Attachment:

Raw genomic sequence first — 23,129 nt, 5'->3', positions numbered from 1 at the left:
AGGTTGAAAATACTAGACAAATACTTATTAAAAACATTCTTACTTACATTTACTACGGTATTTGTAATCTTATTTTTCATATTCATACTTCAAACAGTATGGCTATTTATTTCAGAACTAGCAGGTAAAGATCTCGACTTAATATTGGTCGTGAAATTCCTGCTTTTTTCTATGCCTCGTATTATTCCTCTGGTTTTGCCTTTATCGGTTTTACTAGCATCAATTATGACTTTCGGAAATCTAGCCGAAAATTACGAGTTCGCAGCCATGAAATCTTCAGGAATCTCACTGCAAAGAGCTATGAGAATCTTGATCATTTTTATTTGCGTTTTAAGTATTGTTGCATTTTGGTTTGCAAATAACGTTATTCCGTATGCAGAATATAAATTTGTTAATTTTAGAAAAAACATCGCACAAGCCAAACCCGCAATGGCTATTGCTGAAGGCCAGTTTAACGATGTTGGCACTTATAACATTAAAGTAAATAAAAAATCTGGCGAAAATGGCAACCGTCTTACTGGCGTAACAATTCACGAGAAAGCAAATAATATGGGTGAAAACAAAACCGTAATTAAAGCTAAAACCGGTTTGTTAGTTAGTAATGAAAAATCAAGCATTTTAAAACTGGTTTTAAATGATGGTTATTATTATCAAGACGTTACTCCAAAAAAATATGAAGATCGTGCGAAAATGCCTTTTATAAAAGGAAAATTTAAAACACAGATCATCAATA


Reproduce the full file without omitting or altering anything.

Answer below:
Raw genomic sequence first — 23,129 nt, 5'->3', positions numbered from 1 at the left:
AGGTTGAAAATACTAGACAAATACTTATTAAAAACATTCTTACTTACATTTACTACGGTATTTGTAATCTTATTTTTCATATTCATACTTCAAACAGTATGGCTATTTATTTCAGAACTAGCAGGTAAAGATCTCGACTTAATATTGGTCGTGAAATTCCTGCTTTTTTCTATGCCTCGTATTATTCCTCTGGTTTTGCCTTTATCGGTTTTACTAGCATCAATTATGACTTTCGGAAATCTAGCCGAAAATTACGAGTTCGCAGCCATGAAATCTTCAGGAATCTCACTGCAAAGAGCTATGAGAATCTTGATCATTTTTATTTGCGTTTTAAGTATTGTTGCATTTTGGTTTGCAAATAACGTTATTCCGTATGCAGAATATAAATTTGTTAATTTTAGAAAAAACATCGCACAAGCCAAACCCGCAATGGCTATTGCTGAAGGCCAGTTTAACGATGTTGGCACTTATAACATTAAAGTAAATAAAAAATCTGGCGAAAATGGCAACCGTCTTACTGGCGTAACAATTCACGAGAAAGCAAATAATATGGGTGAAAACAAAACCGTAATTAAAGCTAAAACCGGTTTGTTAGTTAGTAATGAAAAATCAAGCATTTTAAAACTGGTTTTAAATGATGGTTATTATTATCAAGACGTTACTCCAAAAAAATATGAAGATCGTGCGAAAATGCCTTTTATAAAAGGAAAATTTAAAACACAGATCATCAATA